The account that blocked the Twitter users mentioned in your letter is Donald Trump’s personal account, not his POTUS account. Does that make a difference?

This is not, by any stretch of the imagination, a “personal” account. The president uses this account to communicate directly with Americans about his decisions and policies. He tweets about economic policy, international affairs, and appointments to senior government positions. The president hasn’t limited access to the account; the account is open to essentially everyone. In addition, the press secretary has indicated that the administration considers the President’s tweets to be “official statements.” Some of the president’s aides reportedly have access to the account, and some of the president’s tweets are apparently written by those aides. And the president sometimes announces important decisions for the first time on this account. For example, he used @realDonaldTrump to announce at 4:44 a.m. yesterday morning that he would be nominating Chris Wray as FBI director.

If the President wants to set up a personal account, he’s certainly free to do that, and the First Amendment wouldn’t be an impediment. The President could set up a Twitter account that excluded everyone but close family members, or business associates, or golf partners. This isn’t a personal account. This is an account that the President uses to communicate about government policy with millions of people. Here’s a tweet from earlier this week:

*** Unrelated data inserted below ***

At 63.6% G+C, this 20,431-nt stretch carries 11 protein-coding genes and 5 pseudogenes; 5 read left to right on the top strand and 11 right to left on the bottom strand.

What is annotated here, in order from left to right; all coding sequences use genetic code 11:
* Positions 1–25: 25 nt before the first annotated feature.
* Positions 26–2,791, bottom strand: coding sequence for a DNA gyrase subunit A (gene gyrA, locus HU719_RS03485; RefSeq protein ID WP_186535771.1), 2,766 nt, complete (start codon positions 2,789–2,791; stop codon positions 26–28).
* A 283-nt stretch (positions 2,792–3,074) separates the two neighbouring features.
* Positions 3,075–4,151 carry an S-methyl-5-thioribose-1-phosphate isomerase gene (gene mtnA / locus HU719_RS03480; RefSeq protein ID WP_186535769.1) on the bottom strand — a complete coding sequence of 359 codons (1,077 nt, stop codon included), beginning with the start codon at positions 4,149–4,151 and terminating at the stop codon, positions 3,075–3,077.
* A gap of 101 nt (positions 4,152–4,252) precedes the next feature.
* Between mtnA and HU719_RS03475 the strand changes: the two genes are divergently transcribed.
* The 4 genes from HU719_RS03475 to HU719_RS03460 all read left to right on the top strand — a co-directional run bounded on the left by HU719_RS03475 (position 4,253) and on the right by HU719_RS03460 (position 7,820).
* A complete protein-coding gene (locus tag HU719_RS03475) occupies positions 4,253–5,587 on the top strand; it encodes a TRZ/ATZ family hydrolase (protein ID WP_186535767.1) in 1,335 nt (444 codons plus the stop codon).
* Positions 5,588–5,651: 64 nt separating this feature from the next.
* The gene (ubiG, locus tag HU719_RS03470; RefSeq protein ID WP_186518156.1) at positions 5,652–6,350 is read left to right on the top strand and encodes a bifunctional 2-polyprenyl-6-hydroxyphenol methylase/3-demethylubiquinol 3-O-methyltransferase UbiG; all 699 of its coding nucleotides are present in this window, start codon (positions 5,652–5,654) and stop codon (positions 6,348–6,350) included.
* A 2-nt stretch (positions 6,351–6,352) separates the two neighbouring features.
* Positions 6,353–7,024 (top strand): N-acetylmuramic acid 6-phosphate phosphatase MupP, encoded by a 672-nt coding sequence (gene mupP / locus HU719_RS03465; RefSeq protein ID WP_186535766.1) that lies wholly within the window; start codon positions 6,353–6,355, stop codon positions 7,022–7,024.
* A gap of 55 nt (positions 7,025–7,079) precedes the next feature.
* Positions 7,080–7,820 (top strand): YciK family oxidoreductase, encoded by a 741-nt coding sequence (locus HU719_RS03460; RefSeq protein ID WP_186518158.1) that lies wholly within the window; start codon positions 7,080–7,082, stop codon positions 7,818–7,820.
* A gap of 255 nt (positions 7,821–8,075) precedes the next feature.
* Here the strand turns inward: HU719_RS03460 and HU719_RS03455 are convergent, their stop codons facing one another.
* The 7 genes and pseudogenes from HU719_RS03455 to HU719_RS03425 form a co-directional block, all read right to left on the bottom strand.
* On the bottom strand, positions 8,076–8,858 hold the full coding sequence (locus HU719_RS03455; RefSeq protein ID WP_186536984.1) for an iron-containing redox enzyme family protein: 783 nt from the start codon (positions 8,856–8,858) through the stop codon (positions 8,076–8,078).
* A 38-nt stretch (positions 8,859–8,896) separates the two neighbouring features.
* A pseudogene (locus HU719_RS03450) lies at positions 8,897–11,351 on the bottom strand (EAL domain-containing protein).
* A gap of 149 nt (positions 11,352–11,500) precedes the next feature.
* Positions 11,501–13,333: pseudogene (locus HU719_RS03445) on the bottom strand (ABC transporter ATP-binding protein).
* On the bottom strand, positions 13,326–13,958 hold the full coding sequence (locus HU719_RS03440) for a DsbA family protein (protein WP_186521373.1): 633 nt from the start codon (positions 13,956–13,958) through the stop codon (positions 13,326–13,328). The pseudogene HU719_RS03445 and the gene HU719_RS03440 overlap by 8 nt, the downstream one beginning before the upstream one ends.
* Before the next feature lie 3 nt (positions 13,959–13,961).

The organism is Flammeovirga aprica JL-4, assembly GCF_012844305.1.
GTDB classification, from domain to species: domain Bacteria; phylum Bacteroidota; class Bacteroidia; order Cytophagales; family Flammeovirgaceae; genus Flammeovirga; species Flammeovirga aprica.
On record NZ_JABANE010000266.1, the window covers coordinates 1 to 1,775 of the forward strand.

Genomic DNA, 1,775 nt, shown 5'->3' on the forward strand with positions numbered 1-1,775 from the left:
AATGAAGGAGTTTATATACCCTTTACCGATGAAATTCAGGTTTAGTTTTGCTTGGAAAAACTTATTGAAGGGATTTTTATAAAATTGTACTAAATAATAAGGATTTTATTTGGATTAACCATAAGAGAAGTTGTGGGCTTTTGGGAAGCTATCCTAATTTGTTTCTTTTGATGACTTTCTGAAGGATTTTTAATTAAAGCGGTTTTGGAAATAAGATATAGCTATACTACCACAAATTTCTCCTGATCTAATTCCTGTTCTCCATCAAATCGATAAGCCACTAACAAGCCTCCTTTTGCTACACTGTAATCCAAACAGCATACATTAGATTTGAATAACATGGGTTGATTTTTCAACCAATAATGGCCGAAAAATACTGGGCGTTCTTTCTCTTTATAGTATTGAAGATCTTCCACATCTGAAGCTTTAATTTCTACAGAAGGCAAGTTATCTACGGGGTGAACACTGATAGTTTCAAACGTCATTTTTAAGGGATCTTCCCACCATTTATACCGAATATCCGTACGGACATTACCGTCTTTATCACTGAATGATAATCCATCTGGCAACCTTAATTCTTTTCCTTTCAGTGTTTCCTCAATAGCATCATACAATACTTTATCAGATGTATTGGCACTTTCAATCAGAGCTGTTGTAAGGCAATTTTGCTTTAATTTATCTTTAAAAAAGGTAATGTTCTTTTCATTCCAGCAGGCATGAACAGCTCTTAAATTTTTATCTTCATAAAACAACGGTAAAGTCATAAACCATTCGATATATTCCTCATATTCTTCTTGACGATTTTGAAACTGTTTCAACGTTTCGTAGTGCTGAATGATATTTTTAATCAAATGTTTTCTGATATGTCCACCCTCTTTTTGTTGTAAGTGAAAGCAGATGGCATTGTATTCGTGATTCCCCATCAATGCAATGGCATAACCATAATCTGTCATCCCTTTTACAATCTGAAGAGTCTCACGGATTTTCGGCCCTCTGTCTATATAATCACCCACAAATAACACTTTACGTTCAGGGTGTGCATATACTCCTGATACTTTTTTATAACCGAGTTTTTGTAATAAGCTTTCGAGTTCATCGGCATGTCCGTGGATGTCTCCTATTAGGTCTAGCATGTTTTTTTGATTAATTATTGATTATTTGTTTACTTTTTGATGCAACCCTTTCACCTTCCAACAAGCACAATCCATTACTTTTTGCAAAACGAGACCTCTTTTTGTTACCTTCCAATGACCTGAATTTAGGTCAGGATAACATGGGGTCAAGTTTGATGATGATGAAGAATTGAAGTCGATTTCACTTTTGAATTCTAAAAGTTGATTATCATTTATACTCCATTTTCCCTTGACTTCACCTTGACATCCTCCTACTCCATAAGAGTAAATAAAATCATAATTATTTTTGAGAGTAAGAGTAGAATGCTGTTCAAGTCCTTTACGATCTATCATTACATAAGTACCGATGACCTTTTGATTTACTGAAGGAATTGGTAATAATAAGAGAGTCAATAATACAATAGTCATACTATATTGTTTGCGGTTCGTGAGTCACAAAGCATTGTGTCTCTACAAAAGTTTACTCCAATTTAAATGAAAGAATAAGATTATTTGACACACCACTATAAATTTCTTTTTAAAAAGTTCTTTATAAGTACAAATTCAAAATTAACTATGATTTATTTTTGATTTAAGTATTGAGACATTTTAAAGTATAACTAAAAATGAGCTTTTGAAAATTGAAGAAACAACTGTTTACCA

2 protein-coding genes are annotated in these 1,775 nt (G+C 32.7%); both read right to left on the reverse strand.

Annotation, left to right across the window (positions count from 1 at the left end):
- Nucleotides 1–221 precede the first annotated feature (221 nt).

Twitter is a publicly traded company, not a government institution. Why would it be subject to the First Amendment?

Our complaint isn’t about Twitter; it’s about the way President Trump is using Twitter. And our argument isn’t that Twitter is a public forum, but that President Trump’s Twitter account is. The important point is that the nation’s most senior official has established a forum for expression and opened it up to the public at large. Having done that, the First Amendment bars him from excluding people from that forum based on their viewpoints.

The fact that Twitter is a private company isn’t material. If President Trump rented out Yankee Stadium to deliver weekly addresses to—and hear questions from — a crowd of thousands, and then selectively denied access to people because of their disagreement with his policies, we’d be making essentially the same arguments, and the First Amendment would apply in essentially the same way.

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Benjamin Mullin is the managing editor of Poynter.org. He previously reported for Poynter as a staff writer, Google Journalism Fellow and Naughton Fellow, covering journalism…
Benjamin Mullin